The Lenders should understand a experienced and professional broker is competing with the banks who would do a deal in a jiffy.

  • HILBOJ2 | 28 May 2015, 12:02 PM Agree 0
    Glad this is being brought up!
    The investor's are not only pulling the strings they are overriding the lender commitments days prior to possession! This has become a huge issue with novice institutional mortgage investors.
    My only theory is that some monolines, in an effort to gain new funding, pitch a 'pre-funding audit' feature but this feature is nothing more then a poison pill, inserting additional conditions or ask for additional documents.
    It's creating horrible experiences for our clients and huge stress for our agents.
    Until these mono's rejig their pre-funding audit's so they coincide with underwriting and doc review **before COF day** I'll can tell I will not submit another file to them.
  • kac | 28 May 2015, 12:15 PM Agree 0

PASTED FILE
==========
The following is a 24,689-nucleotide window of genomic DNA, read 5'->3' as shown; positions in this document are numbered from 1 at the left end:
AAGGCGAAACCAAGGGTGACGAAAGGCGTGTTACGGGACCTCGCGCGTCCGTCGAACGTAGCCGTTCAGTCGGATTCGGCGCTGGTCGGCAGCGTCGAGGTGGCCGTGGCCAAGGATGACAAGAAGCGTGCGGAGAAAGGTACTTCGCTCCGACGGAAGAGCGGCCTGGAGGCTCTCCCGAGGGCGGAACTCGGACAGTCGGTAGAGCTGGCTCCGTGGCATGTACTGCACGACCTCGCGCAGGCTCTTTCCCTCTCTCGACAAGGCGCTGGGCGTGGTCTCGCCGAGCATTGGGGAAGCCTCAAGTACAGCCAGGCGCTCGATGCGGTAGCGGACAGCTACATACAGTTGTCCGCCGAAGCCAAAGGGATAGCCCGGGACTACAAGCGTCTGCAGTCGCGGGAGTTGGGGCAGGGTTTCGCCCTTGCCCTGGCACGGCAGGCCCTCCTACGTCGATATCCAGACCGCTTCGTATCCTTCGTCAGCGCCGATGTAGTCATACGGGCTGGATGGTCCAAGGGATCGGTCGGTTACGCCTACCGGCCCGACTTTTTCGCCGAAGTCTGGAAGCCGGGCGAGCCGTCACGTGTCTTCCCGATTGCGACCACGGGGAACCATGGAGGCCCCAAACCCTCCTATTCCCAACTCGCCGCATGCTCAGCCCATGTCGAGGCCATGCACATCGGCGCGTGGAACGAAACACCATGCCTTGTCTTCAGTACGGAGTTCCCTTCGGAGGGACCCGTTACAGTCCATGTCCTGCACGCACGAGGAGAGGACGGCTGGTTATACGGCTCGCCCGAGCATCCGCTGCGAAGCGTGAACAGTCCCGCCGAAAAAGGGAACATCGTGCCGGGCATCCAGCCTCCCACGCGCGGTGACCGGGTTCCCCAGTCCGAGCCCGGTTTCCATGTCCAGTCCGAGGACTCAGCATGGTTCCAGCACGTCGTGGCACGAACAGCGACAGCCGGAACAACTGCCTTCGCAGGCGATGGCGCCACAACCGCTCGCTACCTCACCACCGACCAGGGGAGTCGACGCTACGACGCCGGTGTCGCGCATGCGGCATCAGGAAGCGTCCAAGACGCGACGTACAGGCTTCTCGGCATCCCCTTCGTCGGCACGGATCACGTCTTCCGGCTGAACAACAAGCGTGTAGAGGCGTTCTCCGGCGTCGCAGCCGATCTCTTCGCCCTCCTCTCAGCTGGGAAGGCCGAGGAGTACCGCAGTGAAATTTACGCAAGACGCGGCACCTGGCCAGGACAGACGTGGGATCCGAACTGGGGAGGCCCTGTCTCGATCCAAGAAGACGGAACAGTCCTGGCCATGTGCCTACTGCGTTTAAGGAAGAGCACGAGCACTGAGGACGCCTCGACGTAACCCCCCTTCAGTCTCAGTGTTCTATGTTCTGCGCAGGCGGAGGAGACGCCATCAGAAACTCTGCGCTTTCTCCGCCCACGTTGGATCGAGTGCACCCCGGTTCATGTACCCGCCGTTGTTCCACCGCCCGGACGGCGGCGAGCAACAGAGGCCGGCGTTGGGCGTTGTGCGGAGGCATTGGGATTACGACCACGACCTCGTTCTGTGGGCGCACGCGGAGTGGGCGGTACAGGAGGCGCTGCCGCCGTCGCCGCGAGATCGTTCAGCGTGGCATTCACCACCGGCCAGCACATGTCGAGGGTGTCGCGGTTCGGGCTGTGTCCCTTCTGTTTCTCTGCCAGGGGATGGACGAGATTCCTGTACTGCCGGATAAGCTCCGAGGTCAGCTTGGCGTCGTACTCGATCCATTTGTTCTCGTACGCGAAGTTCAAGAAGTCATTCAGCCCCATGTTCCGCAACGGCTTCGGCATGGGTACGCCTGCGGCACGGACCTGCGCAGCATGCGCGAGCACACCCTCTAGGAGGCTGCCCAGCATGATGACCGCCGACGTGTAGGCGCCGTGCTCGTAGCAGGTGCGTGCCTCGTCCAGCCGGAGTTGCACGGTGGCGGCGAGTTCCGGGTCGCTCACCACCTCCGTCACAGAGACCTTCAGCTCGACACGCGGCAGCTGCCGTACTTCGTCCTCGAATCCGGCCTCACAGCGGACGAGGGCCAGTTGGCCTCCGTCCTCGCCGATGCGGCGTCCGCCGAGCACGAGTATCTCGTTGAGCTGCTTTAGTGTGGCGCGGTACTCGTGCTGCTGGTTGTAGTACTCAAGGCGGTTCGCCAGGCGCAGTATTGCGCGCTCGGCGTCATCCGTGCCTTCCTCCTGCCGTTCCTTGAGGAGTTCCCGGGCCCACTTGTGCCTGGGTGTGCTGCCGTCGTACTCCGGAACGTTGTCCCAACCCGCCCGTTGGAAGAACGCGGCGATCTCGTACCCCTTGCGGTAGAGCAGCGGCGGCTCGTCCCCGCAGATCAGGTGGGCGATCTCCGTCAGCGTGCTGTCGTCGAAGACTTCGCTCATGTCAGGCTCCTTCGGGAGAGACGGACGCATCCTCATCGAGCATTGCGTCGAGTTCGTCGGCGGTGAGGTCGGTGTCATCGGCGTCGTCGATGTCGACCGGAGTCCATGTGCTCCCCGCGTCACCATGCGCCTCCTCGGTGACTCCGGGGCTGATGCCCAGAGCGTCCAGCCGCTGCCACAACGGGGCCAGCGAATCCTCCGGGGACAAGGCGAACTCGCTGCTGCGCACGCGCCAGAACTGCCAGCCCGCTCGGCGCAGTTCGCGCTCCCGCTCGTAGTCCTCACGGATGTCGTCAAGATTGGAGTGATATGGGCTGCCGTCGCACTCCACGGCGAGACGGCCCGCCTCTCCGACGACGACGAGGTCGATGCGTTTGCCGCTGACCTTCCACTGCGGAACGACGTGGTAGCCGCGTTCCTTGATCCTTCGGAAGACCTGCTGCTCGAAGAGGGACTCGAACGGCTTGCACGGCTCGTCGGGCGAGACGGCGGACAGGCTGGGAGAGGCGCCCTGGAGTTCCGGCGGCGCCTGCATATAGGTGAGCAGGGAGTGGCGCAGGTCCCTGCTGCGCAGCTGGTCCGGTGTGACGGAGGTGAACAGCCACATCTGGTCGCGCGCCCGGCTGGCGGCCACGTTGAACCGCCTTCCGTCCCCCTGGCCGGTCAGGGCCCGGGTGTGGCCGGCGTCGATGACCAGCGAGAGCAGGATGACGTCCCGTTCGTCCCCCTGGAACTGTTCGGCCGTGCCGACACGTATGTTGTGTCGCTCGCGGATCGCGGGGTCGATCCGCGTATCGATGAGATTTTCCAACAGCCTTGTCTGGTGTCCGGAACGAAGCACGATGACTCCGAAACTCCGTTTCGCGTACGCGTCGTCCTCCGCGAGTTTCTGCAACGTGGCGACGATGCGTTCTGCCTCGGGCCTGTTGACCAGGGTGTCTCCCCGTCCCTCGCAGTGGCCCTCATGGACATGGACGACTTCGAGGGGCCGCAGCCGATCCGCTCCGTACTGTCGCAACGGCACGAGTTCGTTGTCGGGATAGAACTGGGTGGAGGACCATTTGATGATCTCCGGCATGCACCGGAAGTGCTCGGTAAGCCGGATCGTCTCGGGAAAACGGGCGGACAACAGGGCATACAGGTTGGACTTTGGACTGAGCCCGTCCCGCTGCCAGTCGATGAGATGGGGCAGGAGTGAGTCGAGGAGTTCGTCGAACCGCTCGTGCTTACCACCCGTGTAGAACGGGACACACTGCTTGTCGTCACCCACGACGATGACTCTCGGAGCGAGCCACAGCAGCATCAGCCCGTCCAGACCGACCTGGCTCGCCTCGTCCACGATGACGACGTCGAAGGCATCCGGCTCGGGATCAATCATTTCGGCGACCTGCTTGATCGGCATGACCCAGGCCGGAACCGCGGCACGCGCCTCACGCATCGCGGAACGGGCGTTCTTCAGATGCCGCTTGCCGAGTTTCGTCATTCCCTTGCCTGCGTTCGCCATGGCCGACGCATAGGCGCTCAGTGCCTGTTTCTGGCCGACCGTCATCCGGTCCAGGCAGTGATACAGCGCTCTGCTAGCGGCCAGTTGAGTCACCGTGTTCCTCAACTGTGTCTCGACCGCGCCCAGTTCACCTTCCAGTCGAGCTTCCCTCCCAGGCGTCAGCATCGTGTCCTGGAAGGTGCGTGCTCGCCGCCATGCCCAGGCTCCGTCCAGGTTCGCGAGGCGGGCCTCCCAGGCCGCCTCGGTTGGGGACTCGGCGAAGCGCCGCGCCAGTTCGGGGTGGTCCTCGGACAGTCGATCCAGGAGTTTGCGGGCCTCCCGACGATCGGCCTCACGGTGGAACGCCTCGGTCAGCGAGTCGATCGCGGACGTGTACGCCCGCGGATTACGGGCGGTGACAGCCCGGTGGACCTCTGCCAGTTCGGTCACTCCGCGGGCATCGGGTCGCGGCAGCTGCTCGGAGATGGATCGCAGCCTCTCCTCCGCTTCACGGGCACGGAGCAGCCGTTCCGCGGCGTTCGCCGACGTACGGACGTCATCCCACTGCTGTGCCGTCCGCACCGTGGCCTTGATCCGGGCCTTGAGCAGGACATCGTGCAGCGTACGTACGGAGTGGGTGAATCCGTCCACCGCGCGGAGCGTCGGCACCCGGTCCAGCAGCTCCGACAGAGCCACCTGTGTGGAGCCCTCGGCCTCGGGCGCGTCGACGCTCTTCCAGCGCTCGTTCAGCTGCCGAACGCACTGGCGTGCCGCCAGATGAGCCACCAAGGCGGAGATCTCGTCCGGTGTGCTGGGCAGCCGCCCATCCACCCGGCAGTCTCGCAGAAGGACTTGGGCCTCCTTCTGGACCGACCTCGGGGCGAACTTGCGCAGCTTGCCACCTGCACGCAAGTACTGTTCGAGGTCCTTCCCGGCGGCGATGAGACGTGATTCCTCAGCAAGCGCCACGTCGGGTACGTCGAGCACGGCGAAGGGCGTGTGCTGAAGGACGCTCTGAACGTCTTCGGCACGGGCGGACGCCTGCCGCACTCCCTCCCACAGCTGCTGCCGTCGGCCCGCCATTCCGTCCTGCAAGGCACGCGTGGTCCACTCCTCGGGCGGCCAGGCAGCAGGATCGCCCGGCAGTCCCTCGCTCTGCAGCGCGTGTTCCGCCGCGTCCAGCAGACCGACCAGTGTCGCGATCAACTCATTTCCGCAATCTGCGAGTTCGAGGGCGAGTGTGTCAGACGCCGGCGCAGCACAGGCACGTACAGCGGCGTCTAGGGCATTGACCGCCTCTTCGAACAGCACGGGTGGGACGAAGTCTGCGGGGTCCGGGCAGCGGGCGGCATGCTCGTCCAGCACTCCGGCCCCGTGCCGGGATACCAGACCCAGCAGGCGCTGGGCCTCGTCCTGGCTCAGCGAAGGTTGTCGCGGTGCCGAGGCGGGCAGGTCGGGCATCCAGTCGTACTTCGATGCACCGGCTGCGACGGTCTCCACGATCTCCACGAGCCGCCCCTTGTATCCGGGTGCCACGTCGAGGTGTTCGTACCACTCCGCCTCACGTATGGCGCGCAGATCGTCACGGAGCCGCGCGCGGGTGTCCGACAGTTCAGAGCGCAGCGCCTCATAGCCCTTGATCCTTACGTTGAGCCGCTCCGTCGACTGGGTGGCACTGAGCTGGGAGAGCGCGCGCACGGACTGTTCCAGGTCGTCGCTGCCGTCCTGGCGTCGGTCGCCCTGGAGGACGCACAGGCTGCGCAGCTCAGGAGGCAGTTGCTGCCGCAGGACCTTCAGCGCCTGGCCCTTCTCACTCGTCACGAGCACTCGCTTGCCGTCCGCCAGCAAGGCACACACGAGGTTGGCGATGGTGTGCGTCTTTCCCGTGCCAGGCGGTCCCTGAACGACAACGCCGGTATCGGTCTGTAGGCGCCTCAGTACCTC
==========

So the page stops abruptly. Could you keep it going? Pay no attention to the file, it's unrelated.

seems these days my go to FI is a chartered bank not even in the broker channel which seems the only ones able to make common sense decisions. The monoline investors should possibly try applying for financing to the companies they provide the funds to and see if their approach is a bit over the edge.
  • Mike R | 28 May 2015, 12:16 PM Agree 0
    look at it from the investor side of the equation. If lending money from your pocket and you see a sector with declining income trends, only stands to reason that policy should change. The oil industry won't stay down forever, Alberta still plays an important role in Canada's economy. Once things pick up monolines will change their rules again for the good and everybody will be happy again. In the meantime send your deal to the banks....